Tonka Fruit aka Tonka Bean in Trinidad

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As a child growing up in Trinidad, I was exposed to many fruits. One of my favorites was the tonka bean. In Trinidad the children used to say 'tanka bean' instead of 'tonka bean'; of course, referring to the tonka fruit as 'tonka bean' is incorrect since the 'tonka bean' is the seed of the tonka fruit! I still believe they pronounce it as 'tanka bean' today. It took me a while to eat this fruit because initially I was told that if I ate the fruit that I would get "short breath".  The term "short breath" in Trinidad meant that one would become winded very easily especially when running. Now you can understand a child's dilemma to eat or not eat this fruit! Have you ever met a child who does not like to run? As it turned out I was a gullible child because my friend who told me this story loved to eat the fruit. Yes, I gave him my Tonka fruit which he ate and surely enjoyed! Now don't laugh because this story was widespread so I believed it... Then one day, I decided to try the fruit. Oh my goodness... The Yummy factor sent my taste buds crazy. I fell in love with that fruit and went into competition with my scheming friends for the ripe fatty ones. Tonka fruit has a very distinct odor and very unique taste - I loved eating the Tonka fruit!

I recalled a conversation with my father-in-law about the tonka fruit (tonka beans) and he reminded me that the bats loved the ripe tonka beans and that solved the question about the tonka bean found in yards with parts bitten off - the bats were feasting!.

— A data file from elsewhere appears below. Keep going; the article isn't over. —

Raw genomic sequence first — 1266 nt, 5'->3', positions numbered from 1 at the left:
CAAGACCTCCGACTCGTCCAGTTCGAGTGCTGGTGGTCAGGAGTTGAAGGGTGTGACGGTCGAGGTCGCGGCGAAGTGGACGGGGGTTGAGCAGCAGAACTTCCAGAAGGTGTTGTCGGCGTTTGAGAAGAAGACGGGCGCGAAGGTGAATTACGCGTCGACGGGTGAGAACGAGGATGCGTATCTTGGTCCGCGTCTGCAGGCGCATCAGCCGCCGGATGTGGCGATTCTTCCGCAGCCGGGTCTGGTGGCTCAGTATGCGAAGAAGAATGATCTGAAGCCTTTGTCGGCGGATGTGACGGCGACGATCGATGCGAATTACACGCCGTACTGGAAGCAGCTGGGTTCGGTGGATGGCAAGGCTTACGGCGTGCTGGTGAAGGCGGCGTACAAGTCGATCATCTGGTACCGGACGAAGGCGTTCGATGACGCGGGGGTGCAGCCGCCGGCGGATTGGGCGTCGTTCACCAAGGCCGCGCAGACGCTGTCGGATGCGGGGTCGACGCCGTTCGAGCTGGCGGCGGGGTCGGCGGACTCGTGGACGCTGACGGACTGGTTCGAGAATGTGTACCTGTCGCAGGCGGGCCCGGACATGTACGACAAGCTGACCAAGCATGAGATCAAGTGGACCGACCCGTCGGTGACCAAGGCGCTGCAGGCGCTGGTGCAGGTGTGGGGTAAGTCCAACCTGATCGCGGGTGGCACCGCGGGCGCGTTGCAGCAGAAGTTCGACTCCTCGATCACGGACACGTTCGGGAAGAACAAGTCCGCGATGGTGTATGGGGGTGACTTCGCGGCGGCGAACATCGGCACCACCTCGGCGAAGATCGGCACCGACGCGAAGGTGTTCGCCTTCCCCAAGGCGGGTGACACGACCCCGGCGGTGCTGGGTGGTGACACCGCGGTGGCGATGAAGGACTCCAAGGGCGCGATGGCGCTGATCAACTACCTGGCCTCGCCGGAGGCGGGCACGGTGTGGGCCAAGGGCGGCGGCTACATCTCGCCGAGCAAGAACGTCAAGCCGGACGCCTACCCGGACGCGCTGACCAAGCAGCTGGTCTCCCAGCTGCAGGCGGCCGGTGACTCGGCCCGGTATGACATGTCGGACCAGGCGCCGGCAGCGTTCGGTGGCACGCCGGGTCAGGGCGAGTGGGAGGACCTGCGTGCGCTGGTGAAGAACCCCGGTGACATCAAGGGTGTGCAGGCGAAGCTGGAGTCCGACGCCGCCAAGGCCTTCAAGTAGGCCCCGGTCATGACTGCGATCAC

The Botanical name for the Tonka Bean is Dipteryx odorata. There are other uses for the fruit especially the seed; it is used as a fixative in perfumery and a fatty substance called taquin butter is extracted and used as a bug repellent. However, the use of the seed in food has been banned in the United States because it is an anticoagulant {Coumarin (1-3%). Those of you who have not tried the tonka bean should attempt to taste it at least one time. I am not saying to go and chew the Tonka beans (black wrinkled bean) but at least try the pulp that surrounds the seed.

The other memory that came to mind was how we ate the tonka fruit - very similar to a very ripe and sweet mango. We sucked everything from the seed leaving the fibrous remains on the seed. Now here is the cool part, we shaped the fibrous remain like a Mohawk and allowed it to dry - childhood days were the best!

The following information was sourced from the Columbia Encyclopedia, Sixth Edition | 2008
'Tonka bean, black-skinned, aromatic, almond-like single seed from the pod of any tall leguminous tree of the genus Dipteryx in the family Leguminosae ( pulse family) of tropical South America. It contains coumarin, a fermented substance that has a vanilla-like aroma and is used as a vanilla substitute and in the manufacture of perfumes, sachets, soaps, tobacco, and food. Natural coumarin has been almost completely replaced by a synthetic product. The name of the bean also appears as tonqua bean and tonquin bean. Plants producing tonka beans are classified in the division Magnoliophyta, class Magnoliopsida, order Rosales, family Leguminosae." via


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Anonymous said…
the tree shed their leaves after the dry season.the "green skinned"ripe tonka fruit is more tasty,than when the skin gets brown,i bought some in port of spain sometime in early 2022.a small amount,about a "pinch"of grated tonka bean is used in making fruit cake for christmas